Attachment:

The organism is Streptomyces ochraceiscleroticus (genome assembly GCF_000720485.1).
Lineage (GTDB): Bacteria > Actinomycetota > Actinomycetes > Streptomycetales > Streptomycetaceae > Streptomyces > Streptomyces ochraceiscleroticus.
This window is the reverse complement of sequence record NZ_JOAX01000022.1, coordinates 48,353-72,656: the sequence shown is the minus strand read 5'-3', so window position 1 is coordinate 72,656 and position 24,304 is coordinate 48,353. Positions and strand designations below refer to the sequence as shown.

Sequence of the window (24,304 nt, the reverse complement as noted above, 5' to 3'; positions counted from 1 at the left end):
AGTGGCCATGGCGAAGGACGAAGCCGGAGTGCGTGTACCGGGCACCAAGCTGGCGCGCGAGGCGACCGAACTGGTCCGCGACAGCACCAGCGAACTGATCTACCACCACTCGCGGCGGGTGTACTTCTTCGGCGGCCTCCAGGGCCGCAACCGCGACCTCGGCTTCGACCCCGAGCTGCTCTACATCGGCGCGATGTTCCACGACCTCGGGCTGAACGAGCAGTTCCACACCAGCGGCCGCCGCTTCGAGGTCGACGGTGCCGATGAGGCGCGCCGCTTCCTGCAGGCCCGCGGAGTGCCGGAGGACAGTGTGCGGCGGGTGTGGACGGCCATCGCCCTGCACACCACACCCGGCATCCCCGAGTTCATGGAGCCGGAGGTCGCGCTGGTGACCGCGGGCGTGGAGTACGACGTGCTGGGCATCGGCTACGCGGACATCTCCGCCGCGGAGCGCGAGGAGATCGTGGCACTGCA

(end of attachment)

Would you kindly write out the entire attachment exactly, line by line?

The organism is Streptomyces ochraceiscleroticus (genome assembly GCF_000720485.1).
Lineage (GTDB): Bacteria > Actinomycetota > Actinomycetes > Streptomycetales > Streptomycetaceae > Streptomyces > Streptomyces ochraceiscleroticus.
This window is the reverse complement of sequence record NZ_JOAX01000022.1, coordinates 48,353-72,656: the sequence shown is the minus strand read 5'-3', so window position 1 is coordinate 72,656 and position 24,304 is coordinate 48,353. Positions and strand designations below refer to the sequence as shown.

Sequence of the window (24,304 nt, the reverse complement as noted above, 5' to 3'; positions counted from 1 at the left end):
AGTGGCCATGGCGAAGGACGAAGCCGGAGTGCGTGTACCGGGCACCAAGCTGGCGCGCGAGGCGACCGAACTGGTCCGCGACAGCACCAGCGAACTGATCTACCACCACTCGCGGCGGGTGTACTTCTTCGGCGGCCTCCAGGGCCGCAACCGCGACCTCGGCTTCGACCCCGAGCTGCTCTACATCGGCGCGATGTTCCACGACCTCGGGCTGAACGAGCAGTTCCACACCAGCGGCCGCCGCTTCGAGGTCGACGGTGCCGATGAGGCGCGCCGCTTCCTGCAGGCCCGCGGAGTGCCGGAGGACAGTGTGCGGCGGGTGTGGACGGCCATCGCCCTGCACACCACACCCGGCATCCCCGAGTTCATGGAGCCGGAGGTCGCGCTGGTGACCGCGGGCGTGGAGTACGACGTGCTGGGCATCGGCTACGCGGACATCTCCGCCGCGGAGCGCGAGGAGATCGTGGCACTGCA